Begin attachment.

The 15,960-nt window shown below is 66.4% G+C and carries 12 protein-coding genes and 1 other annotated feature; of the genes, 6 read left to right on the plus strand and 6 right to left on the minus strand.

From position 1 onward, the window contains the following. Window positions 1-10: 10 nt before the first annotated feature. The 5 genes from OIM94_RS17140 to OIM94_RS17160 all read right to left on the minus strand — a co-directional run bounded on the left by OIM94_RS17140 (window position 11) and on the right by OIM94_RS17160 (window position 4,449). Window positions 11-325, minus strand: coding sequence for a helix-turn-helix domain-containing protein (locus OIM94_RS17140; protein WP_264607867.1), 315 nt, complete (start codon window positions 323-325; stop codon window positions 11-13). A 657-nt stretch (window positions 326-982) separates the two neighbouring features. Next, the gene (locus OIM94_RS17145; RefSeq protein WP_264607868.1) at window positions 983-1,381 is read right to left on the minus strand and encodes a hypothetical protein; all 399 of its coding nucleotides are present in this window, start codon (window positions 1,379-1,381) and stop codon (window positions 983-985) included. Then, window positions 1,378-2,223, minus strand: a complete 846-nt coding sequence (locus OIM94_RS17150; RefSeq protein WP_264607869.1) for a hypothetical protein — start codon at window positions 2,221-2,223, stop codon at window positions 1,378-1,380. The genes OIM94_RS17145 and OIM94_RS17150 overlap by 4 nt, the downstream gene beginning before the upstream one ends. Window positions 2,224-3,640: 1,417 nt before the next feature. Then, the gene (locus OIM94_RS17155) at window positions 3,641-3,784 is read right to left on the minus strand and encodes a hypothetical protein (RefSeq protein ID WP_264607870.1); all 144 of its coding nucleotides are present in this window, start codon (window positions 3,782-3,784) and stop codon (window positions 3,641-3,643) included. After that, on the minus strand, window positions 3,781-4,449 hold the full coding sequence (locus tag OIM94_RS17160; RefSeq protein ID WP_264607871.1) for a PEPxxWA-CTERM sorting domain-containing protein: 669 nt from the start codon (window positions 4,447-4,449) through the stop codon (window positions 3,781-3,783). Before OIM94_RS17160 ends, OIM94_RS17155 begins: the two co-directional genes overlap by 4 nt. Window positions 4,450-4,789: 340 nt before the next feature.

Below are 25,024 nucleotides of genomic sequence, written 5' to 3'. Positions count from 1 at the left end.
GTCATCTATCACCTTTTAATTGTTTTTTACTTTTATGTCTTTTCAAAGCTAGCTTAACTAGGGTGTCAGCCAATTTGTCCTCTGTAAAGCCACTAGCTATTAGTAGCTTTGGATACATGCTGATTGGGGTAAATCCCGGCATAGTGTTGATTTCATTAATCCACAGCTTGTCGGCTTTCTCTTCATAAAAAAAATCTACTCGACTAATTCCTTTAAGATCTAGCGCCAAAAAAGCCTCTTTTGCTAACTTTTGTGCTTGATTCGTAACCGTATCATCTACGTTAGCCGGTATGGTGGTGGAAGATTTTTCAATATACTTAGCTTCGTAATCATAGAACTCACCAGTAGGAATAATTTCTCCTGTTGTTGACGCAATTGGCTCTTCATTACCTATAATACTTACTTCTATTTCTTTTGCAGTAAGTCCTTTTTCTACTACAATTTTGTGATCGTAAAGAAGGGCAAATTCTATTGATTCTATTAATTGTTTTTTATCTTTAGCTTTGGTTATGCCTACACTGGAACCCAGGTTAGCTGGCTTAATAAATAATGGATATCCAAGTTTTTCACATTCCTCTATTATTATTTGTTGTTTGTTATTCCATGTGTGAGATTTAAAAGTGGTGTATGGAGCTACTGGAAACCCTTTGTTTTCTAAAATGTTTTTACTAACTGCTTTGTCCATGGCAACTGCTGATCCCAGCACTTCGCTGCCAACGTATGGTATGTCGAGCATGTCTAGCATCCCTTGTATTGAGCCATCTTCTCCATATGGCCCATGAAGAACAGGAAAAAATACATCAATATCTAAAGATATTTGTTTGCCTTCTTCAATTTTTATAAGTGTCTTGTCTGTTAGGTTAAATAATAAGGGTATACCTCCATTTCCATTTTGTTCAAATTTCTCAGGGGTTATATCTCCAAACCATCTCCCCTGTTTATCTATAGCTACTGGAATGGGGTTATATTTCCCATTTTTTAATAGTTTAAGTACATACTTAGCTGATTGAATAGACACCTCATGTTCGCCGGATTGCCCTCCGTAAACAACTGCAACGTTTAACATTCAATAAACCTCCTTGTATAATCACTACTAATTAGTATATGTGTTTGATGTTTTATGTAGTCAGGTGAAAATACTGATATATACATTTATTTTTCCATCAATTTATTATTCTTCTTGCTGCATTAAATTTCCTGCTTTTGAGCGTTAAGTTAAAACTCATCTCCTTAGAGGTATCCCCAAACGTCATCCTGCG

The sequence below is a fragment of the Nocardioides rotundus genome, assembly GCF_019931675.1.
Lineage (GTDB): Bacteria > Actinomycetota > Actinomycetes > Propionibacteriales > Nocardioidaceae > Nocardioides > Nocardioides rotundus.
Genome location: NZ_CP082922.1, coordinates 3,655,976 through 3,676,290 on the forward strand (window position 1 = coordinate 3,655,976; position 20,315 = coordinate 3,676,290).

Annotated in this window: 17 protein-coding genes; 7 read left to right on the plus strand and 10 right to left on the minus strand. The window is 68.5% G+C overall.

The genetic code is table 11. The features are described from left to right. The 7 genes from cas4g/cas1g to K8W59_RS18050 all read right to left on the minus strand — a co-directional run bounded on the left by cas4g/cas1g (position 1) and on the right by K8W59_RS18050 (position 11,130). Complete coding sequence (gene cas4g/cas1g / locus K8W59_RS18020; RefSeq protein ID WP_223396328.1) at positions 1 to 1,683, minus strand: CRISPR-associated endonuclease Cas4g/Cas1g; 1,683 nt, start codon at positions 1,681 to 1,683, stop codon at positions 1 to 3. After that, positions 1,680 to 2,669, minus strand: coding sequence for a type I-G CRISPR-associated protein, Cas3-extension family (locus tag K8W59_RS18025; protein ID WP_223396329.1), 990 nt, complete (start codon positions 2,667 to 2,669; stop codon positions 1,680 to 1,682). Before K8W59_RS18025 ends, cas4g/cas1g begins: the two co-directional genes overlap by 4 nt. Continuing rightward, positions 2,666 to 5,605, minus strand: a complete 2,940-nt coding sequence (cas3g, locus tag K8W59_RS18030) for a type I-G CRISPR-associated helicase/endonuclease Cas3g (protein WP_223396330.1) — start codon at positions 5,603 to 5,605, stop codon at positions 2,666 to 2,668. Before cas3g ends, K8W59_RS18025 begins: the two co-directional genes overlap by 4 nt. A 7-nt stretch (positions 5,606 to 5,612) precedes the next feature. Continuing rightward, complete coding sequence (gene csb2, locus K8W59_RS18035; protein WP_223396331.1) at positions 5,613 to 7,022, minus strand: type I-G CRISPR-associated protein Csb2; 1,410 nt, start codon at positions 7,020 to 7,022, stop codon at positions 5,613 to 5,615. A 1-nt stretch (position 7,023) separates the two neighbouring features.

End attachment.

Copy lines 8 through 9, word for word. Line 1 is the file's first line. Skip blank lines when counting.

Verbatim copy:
Annotated in this window: 17 protein-coding genes; 7 read left to right on the plus strand and 10 right to left on the minus strand. The window is 68.5% G+C overall.

The genetic code is table 11. The features are described from left to right. The 7 genes from cas4g/cas1g to K8W59_RS18050 all read right to left on the minus strand — a co-directional run bounded on the left by cas4g/cas1g (position 1) and on the right by K8W59_RS18050 (position 11,130). Complete coding sequence (gene cas4g/cas1g / locus K8W59_RS18020; RefSeq protein ID WP_223396328.1) at positions 1 to 1,683, minus strand: CRISPR-associated endonuclease Cas4g/Cas1g; 1,683 nt, start codon at positions 1,681 to 1,683, stop codon at positions 1 to 3. After that, positions 1,680 to 2,669, minus strand: coding sequence for a type I-G CRISPR-associated protein, Cas3-extension family (locus tag K8W59_RS18025; protein ID WP_223396329.1), 990 nt, complete (start codon positions 2,667 to 2,669; stop codon positions 1,680 to 1,682). Before K8W59_RS18025 ends, cas4g/cas1g begins: the two co-directional genes overlap by 4 nt. Continuing rightward, positions 2,666 to 5,605, minus strand: a complete 2,940-nt coding sequence (cas3g, locus tag K8W59_RS18030) for a type I-G CRISPR-associated helicase/endonuclease Cas3g (protein WP_223396330.1) — start codon at positions 5,603 to 5,605, stop codon at positions 2,666 to 2,668. Before cas3g ends, K8W59_RS18025 begins: the two co-directional genes overlap by 4 nt. A 7-nt stretch (positions 5,606 to 5,612) precedes the next feature. Continuing rightward, complete coding sequence (gene csb2, locus K8W59_RS18035; protein WP_223396331.1) at positions 5,613 to 7,022, minus strand: type I-G CRISPR-associated protein Csb2; 1,410 nt, start codon at positions 7,020 to 7,022, stop codon at positions 5,613 to 5,615. A 1-nt stretch (position 7,023) separates the two neighbouring features.